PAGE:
31 Example 10 participants enrolled in a weight loss program They got weighed when thy first enrolled and then each month for 2 months Did the participants experience significant weight loss? And if so when?


33 You can name your within-subjects factor anything you want. “3” reflects the number of occasions

34 Put in your DV’s for occasion 1, 2, 3


36 Just how was always do it! We also get to do post-hoc comparisons

37 Total violation. What should we do?


39 These are the helmet contrasts. What are they telling us?

40 This is the previous 0.046 times 3 (for 3 comparisons)


42 Write Up In order to determine if there was significant weight loss over the three occasions a repeated measures analysis of variance was conducted. Results indicated a significant within- subjects effect [F(1.29, 11.65) = 8.77, p <.05, η 2 =.49] indicating a significant mean difference in weight among the three occasions. As can be seen in Figure 1, the mean weight at month 2 and 3 was significantly lower relative to month 1 [F(1, 9) = 12.73, p <.05, η 2 =.58]. There was additional significant weight loss from month 2 to month 3 [F(1,9) = 5.38, p <.05, η 2 =.49.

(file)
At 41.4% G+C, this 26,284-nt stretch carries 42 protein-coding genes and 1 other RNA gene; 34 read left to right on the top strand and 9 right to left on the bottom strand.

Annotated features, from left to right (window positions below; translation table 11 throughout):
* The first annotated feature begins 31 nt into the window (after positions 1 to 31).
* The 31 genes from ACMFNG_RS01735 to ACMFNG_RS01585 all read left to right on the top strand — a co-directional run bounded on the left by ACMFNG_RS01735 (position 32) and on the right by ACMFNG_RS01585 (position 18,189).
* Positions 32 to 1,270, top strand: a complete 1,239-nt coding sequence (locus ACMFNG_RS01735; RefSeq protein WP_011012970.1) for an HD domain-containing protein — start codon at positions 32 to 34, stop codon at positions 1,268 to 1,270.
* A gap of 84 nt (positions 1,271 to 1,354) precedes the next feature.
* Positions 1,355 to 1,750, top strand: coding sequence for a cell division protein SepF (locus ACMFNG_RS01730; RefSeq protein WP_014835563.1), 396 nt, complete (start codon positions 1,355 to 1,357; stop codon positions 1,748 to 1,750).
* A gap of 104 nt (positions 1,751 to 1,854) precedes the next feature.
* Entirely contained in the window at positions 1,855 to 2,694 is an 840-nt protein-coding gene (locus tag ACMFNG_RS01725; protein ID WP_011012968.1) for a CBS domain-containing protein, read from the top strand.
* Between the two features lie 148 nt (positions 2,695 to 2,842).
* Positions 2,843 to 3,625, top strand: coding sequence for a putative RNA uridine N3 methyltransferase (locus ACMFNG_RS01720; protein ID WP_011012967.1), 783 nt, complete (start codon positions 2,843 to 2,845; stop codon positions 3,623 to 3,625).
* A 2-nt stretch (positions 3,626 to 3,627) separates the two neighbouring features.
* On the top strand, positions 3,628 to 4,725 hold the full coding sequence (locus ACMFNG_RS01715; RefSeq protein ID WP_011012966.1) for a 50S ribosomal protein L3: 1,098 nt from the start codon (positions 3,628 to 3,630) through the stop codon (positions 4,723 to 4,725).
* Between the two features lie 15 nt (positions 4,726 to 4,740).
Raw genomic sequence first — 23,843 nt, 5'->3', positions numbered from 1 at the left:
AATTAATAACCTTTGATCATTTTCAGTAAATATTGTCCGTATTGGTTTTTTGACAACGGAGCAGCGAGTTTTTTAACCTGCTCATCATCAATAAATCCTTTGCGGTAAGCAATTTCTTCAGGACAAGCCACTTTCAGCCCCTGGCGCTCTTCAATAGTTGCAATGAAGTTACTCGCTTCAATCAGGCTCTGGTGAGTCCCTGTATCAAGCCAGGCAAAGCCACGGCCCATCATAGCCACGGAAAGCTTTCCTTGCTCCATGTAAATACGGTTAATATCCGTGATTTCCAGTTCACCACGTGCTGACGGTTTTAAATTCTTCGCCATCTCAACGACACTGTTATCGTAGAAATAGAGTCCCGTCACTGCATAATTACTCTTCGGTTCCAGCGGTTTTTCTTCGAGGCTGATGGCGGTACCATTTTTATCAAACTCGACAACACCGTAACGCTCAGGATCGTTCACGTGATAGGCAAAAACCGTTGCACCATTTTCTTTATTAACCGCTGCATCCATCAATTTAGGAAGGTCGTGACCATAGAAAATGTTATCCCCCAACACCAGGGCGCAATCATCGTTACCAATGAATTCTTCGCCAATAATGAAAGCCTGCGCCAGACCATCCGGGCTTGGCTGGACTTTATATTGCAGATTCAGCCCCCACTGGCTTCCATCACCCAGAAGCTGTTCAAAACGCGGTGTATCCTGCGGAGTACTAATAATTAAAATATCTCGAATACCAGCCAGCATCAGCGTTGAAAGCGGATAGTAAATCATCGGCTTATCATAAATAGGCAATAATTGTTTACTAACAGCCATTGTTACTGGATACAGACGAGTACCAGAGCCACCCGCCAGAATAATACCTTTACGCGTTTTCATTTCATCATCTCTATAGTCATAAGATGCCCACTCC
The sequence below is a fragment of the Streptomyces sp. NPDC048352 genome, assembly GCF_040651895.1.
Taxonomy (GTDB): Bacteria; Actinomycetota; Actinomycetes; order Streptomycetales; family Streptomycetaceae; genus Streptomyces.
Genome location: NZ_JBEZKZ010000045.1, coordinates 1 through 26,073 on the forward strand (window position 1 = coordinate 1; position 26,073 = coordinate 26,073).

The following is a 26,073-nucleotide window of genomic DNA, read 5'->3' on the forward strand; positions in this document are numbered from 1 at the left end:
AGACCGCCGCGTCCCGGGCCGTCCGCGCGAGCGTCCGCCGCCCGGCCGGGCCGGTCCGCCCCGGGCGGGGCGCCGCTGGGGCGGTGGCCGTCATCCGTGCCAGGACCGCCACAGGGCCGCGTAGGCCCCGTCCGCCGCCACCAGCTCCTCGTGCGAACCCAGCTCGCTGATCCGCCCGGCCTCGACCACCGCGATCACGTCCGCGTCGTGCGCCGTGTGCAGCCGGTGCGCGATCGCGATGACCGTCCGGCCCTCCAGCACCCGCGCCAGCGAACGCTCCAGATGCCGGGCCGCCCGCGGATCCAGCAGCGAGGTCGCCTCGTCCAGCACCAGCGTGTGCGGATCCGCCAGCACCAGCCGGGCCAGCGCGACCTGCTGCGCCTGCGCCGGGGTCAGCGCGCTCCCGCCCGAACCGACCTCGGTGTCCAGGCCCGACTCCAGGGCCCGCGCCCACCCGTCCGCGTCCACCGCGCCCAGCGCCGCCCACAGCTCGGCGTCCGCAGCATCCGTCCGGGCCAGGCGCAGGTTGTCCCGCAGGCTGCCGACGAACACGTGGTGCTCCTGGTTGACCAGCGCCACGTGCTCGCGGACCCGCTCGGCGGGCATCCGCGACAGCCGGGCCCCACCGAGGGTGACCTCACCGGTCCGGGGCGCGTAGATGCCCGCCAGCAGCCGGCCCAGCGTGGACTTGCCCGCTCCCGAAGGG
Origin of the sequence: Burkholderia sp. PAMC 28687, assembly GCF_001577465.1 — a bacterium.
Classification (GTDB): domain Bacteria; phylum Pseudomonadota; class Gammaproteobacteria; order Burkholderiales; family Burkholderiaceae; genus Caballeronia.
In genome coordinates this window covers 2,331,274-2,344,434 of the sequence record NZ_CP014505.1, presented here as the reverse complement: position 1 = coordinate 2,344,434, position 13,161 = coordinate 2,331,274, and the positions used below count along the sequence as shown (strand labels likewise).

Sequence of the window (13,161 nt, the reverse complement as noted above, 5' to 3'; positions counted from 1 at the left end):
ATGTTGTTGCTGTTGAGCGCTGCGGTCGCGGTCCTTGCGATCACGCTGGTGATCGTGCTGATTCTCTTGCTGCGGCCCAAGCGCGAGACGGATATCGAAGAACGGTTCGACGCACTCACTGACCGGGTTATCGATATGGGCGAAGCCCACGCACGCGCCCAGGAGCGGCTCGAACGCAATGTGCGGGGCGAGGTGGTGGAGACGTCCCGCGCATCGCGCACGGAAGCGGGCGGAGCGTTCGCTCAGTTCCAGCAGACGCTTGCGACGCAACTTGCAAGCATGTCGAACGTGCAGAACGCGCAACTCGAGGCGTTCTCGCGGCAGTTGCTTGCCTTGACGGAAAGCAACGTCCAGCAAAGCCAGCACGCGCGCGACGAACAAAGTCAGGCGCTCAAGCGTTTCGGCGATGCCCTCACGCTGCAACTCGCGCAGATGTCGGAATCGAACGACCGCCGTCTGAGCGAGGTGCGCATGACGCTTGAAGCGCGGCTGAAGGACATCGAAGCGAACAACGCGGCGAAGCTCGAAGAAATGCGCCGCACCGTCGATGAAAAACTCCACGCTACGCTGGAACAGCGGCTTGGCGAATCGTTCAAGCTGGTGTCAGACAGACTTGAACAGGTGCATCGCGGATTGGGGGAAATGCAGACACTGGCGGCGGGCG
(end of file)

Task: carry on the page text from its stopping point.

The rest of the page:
43 Within and between-subject factors When you have both WS and BS factors then you are going to be interested in the interaction! IV = intgrp (4 levels) DV = speed at pretest and posttest


45 The BS factors goes here!




49 RMANOVA: Data definition

50 RMANOVA: Assumption Check: Sphericity test

51 RMANOVA: Multivariate estimation of within-subjects effects

52 RMANOVA: Univariate estimation of within-subjects effects

53 RMANOVA: Within subjects contrasts?